I spent the past weekend in Cape Coast. Like any other town or city in the country, one thing was obvious. The smell of election was very thick in the air. And one hardly moves without seeing signs of the impending elections – billboards and campaign posters advertising all manner of characters, who need our mandate to have unfettered access to the national purse.
It is official! Better Ghana is dead. The burial and memorial service dates have not been officially announced, but it is as clear as tomorrow is Saturday that the concept is interred with the mortal remains of the deceased leader of the party, who originally out-doored the mantra.Political connoisseurs never left the old Slave Castle when President John Dramani Mahama beat a hasty retreat from the Castle, following the death and interment of Prof. Evans Atta Mills at Asomdwee.
As Ghana goes to the polls on December 7, the opposition New Patriotic Party (NPP) which beleives it was cheated of vicotry in the 2012 presidential elections has vowed not allow itself to be cheated again.
But how does one spot vote rigging?
BBC's Elizabeth Blunt has witnessed many elections across Africa, as both a journalist and election observer and looks at six signs of possible election rigging.
Too many voters
Watch the turnout figures ‒ they can be a big giveaway.
You never get a 98% or 99% turnout in an honest election. You just don't.
Voting is compulsory in Gabon, but it is not enforced; even in Australia where it is enforced, where you can vote by post or online and can be fined for not voting, turnout only reaches 90-95%.
The main reason that a full turnout is practically impossible is that electoral registers, even if they are recently compiled, can rarely be 100% up-to-date.
Even if no-one gets sick or has to travel, people still die. And when a register is updated, new voters are keen to add themselves to the list.
No-one, however, has any great enthusiasm for removing the names of those who have died, and over time the number of these non-existent voters increases.
I once reported on an election in the Niger Delta where some areas had a turnout of more than 120%.
"They're very healthy people round here, and very civic-minded," a local official assured me.
But a turnout of more than 100%, in an area or an individual polling station, is a major red flag and a reason to cancel the result and re-run the election.
A high turnout in specific areas
Even where the turnout is within the bounds of possibility, if the figure is wildly different from the turnout elsewhere, it serves as a warning.
Why would one particular area, or one individual polling station, have a 90% turnout, while most other areas register less than 70%?
Something strange is almost certainly going on, especially if the high turnout is an area which favours one particular candidate or party over another.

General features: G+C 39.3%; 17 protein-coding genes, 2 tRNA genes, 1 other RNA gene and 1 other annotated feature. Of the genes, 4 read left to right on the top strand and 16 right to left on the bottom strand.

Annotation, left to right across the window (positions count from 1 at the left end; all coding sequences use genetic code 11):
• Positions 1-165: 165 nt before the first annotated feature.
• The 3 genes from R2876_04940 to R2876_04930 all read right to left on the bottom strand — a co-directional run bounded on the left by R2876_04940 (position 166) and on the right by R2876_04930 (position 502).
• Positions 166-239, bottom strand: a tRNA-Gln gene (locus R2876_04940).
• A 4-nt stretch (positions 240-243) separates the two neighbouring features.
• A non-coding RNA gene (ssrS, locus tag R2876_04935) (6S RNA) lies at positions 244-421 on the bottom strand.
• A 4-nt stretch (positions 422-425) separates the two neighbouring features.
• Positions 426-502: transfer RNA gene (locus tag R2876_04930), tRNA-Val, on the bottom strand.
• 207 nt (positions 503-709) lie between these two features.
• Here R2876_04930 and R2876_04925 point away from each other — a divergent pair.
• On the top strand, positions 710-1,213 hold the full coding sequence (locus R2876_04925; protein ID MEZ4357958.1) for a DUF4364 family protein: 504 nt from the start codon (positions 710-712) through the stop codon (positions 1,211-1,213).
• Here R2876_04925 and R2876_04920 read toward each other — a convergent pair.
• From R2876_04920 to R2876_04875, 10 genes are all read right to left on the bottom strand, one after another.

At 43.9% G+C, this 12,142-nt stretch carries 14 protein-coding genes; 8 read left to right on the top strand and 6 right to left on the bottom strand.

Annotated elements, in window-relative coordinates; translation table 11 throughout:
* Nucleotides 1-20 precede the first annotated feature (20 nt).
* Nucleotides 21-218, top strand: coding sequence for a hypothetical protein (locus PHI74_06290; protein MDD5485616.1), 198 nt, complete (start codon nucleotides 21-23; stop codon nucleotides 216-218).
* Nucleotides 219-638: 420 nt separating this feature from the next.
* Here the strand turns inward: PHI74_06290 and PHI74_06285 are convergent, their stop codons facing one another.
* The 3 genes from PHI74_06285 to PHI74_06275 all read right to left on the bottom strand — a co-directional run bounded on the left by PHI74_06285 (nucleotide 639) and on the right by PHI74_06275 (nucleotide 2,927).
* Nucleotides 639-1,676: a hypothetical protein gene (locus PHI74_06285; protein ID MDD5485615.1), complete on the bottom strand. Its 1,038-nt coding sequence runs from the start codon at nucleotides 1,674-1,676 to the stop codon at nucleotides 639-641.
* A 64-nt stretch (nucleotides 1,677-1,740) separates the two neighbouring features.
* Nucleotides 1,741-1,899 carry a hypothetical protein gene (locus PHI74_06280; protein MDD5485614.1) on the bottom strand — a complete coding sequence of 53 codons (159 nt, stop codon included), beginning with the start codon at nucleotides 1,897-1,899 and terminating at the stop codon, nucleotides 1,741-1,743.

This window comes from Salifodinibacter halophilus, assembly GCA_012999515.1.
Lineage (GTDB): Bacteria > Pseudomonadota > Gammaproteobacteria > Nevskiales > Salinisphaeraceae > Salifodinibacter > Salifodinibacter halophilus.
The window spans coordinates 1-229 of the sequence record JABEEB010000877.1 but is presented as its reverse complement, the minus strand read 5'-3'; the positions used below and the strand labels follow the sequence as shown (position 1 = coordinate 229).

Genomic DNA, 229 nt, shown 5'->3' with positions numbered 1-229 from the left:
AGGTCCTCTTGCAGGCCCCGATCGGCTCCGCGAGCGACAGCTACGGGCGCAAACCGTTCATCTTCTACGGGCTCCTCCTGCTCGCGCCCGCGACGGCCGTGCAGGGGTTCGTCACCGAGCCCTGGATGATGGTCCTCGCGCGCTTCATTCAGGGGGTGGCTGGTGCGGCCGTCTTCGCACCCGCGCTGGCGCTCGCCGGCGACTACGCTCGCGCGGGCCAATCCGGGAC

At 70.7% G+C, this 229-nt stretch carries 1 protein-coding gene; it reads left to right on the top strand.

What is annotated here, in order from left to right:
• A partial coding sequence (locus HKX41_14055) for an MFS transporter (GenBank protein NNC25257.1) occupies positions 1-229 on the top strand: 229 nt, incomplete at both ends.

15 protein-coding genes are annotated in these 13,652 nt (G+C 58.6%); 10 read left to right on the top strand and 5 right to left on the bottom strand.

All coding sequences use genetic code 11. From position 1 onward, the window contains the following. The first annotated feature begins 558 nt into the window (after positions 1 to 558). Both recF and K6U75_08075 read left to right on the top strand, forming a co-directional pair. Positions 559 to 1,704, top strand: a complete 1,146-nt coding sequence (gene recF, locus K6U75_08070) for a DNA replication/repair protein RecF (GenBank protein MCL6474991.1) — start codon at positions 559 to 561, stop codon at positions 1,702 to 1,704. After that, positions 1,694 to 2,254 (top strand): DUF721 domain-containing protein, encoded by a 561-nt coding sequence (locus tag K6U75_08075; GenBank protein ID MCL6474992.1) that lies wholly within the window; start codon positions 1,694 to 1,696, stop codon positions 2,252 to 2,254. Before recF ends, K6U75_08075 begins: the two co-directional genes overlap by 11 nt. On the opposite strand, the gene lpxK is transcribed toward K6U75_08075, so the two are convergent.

Large numbers of invalid votes
There are other, more subtle ways that riggers can increase votes ‒ or reduce them.
Keep an eye on the number of votes excluded as invalid. Even in countries with low literacy rates this isn't normally above 5%.
High numbers of invalid votes can mean that officials are disqualifying ballots for the slightest imperfection, even when the voter's intention is perfectly clear, in an attempt to depress votes for their opponents.
More votes than ballot papers issued
When the polls close, and before they open the boxes, election officials normally have to go through a complicated and rather tedious process known as the reconciliation of ballots.
After they have counted how many ballot papers they received in the morning, they then need to count how many are left, and how many ‒ if any ‒ were torn or otherwise spoiled and had to be put aside.
The result will tell them how many papers should be in the box. It should also match the number of names checked off on the register.
The first task when the box is opened is to count the number of papers inside, this is done prior to counting the votes for the different candidates.
If there is a discrepancy, something is wrong. And if there are more papers in the boxes than were issued by the polling staff, it is highly likely that someone has been doing some "stuffing".
That's a good enough reason to cancel the result and arrange a re-run.
Results that don't match
Mobile phones have made elections much more transparent.
It is now standard practice to allow party agents, observers and sometimes even voters to watch the counting process and take photographs of the results sheet with their phones.
They then have proof of the genuine results from their area ‒ just in case the ones announced later by the electoral commission don't match.
It has clearly taken crooked politicians some time to catch up with the fact that people will now know if they change the results.
In south-eastern Togo, local party representatives told me that they witnessed the count in 2005 and endorsed the result; they saw the official in charge leave for the capital, taking the signed results sheet with him. Yet the results announced later on the radio were different.
The same thing happened in Katanga Province of the Democratic Republic of Congo in 2011. The results announced on the radio were not the same as those international observers saw posted outside the polling stations.
But this transparency only works if the official announcement of results includes figures for individual counting centres ‒ and this has become an issue in the current Gabonese election.
Delay in announcing results
Finally, something that is not necessarily a sign of rigging, but it is often assumed to be so.
Election commissions, particularly in Africa, can appear to take an inordinately long time to publish official results.
This is not helped by local observer networks and political parties who, tallying up the results sent in by their agents on mobile phones, have a good idea of the result long before the more cumbersome official process is completed.
But the official process takes time, especially in countries with poor communications, and the introduction of modern electronic transmission systems has not necessarily helped.
Where these systems have proved too demanding for the context, as in Malawi last year, they can actually increase delays as staff struggle to make the technology work.
In that particular case the results eventually had to be transmitted the old fashioned way; placed in envelopes and driven down to the capital under police escort.
By then, allegations of rigging were flying.
Delay is certainly dangerous, fuelling rumours of results being "massaged" before release and increasing tensions, but this is not incontrovertible proof of rigging.